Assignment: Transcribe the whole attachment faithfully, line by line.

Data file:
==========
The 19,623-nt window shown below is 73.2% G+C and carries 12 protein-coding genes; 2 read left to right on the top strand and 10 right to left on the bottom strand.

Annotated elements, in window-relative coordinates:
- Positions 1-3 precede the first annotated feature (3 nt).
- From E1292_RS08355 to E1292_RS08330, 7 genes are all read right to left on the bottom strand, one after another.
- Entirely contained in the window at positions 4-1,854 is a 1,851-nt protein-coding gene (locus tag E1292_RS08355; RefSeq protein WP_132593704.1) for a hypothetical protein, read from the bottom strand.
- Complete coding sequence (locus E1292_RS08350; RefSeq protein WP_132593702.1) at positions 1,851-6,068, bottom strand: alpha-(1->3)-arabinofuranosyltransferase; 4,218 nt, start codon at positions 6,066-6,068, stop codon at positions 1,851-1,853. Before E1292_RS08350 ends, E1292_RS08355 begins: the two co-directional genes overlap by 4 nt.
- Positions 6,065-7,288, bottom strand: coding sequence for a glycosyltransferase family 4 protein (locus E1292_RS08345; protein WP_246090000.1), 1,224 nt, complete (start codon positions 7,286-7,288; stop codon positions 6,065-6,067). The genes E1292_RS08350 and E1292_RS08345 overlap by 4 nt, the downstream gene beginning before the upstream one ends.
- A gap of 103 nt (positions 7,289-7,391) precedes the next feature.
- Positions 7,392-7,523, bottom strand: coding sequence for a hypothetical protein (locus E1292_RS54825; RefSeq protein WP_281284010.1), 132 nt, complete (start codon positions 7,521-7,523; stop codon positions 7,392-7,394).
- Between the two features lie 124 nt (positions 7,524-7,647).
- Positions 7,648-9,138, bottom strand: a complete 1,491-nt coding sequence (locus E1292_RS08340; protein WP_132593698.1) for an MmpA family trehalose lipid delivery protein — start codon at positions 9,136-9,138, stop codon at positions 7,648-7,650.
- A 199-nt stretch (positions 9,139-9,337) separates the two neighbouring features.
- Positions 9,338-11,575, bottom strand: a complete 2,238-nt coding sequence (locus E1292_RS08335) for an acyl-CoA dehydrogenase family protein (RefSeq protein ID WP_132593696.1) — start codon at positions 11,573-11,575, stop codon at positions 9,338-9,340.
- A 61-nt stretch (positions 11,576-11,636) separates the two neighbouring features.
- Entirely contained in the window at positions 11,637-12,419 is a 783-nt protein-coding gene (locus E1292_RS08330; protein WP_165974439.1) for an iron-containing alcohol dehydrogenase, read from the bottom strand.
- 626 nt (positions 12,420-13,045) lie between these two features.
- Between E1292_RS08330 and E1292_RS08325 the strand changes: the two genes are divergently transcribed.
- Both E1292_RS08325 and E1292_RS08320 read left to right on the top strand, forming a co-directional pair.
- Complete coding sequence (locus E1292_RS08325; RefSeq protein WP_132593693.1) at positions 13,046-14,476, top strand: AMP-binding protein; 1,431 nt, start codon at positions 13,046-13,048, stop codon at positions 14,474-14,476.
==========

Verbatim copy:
The 19,623-nt window shown below is 73.2% G+C and carries 12 protein-coding genes; 2 read left to right on the top strand and 10 right to left on the bottom strand.

Annotated elements, in window-relative coordinates:
- Positions 1-3 precede the first annotated feature (3 nt).
- From E1292_RS08355 to E1292_RS08330, 7 genes are all read right to left on the bottom strand, one after another.
- Entirely contained in the window at positions 4-1,854 is a 1,851-nt protein-coding gene (locus tag E1292_RS08355; RefSeq protein WP_132593704.1) for a hypothetical protein, read from the bottom strand.
- Complete coding sequence (locus E1292_RS08350; RefSeq protein WP_132593702.1) at positions 1,851-6,068, bottom strand: alpha-(1->3)-arabinofuranosyltransferase; 4,218 nt, start codon at positions 6,066-6,068, stop codon at positions 1,851-1,853. Before E1292_RS08350 ends, E1292_RS08355 begins: the two co-directional genes overlap by 4 nt.
- Positions 6,065-7,288, bottom strand: coding sequence for a glycosyltransferase family 4 protein (locus E1292_RS08345; protein WP_246090000.1), 1,224 nt, complete (start codon positions 7,286-7,288; stop codon positions 6,065-6,067). The genes E1292_RS08350 and E1292_RS08345 overlap by 4 nt, the downstream gene beginning before the upstream one ends.
- A gap of 103 nt (positions 7,289-7,391) precedes the next feature.
- Positions 7,392-7,523, bottom strand: coding sequence for a hypothetical protein (locus E1292_RS54825; RefSeq protein WP_281284010.1), 132 nt, complete (start codon positions 7,521-7,523; stop codon positions 7,392-7,394).
- Between the two features lie 124 nt (positions 7,524-7,647).
- Positions 7,648-9,138, bottom strand: a complete 1,491-nt coding sequence (locus E1292_RS08340; protein WP_132593698.1) for an MmpA family trehalose lipid delivery protein — start codon at positions 9,136-9,138, stop codon at positions 7,648-7,650.
- A 199-nt stretch (positions 9,139-9,337) separates the two neighbouring features.
- Positions 9,338-11,575, bottom strand: a complete 2,238-nt coding sequence (locus E1292_RS08335) for an acyl-CoA dehydrogenase family protein (RefSeq protein ID WP_132593696.1) — start codon at positions 11,573-11,575, stop codon at positions 9,338-9,340.
- A 61-nt stretch (positions 11,576-11,636) separates the two neighbouring features.
- Entirely contained in the window at positions 11,637-12,419 is a 783-nt protein-coding gene (locus E1292_RS08330; protein WP_165974439.1) for an iron-containing alcohol dehydrogenase, read from the bottom strand.
- 626 nt (positions 12,420-13,045) lie between these two features.
- Between E1292_RS08330 and E1292_RS08325 the strand changes: the two genes are divergently transcribed.
- Both E1292_RS08325 and E1292_RS08320 read left to right on the top strand, forming a co-directional pair.
- Complete coding sequence (locus E1292_RS08325; RefSeq protein WP_132593693.1) at positions 13,046-14,476, top strand: AMP-binding protein; 1,431 nt, start codon at positions 13,046-13,048, stop codon at positions 14,474-14,476.